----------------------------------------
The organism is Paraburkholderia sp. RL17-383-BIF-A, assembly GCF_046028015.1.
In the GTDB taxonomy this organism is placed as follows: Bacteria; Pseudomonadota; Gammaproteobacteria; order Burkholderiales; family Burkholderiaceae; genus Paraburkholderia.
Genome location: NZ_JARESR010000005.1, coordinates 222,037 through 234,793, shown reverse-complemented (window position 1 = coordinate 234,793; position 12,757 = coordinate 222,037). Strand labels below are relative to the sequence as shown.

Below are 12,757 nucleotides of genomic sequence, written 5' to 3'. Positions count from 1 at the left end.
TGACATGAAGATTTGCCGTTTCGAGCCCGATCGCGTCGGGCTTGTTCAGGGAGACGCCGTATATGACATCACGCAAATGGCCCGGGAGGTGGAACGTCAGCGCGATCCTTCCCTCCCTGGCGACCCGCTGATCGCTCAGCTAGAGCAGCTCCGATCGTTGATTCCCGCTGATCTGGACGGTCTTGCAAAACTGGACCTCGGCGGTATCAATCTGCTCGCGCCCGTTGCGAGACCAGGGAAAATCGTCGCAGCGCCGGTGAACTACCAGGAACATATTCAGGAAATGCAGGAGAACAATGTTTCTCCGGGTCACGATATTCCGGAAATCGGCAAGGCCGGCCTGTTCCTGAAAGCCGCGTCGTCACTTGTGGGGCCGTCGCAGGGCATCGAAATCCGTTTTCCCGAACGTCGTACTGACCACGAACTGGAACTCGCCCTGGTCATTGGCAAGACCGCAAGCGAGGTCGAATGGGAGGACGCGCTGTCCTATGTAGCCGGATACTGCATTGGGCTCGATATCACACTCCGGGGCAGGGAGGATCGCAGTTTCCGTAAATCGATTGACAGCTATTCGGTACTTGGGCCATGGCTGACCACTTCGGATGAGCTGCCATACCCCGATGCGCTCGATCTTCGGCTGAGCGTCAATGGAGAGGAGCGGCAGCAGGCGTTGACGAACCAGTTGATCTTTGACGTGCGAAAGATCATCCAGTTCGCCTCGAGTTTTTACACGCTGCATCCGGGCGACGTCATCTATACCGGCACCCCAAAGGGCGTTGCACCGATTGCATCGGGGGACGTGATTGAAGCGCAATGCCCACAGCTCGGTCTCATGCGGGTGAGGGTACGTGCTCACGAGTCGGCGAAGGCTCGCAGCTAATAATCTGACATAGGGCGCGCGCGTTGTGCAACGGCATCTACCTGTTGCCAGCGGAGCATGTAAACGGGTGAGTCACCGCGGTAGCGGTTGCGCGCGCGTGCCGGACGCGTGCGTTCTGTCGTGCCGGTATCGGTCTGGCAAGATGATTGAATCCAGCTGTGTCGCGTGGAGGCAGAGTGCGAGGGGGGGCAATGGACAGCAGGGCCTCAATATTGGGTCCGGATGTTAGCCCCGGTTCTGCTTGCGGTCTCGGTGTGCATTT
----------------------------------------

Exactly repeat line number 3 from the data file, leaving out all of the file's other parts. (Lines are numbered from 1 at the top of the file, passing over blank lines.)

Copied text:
Genome location: NZ_JARESR010000005.1, coordinates 222,037 through 234,793, shown reverse-complemented (window position 1 = coordinate 234,793; position 12,757 = coordinate 222,037). Strand labels below are relative to the sequence as shown.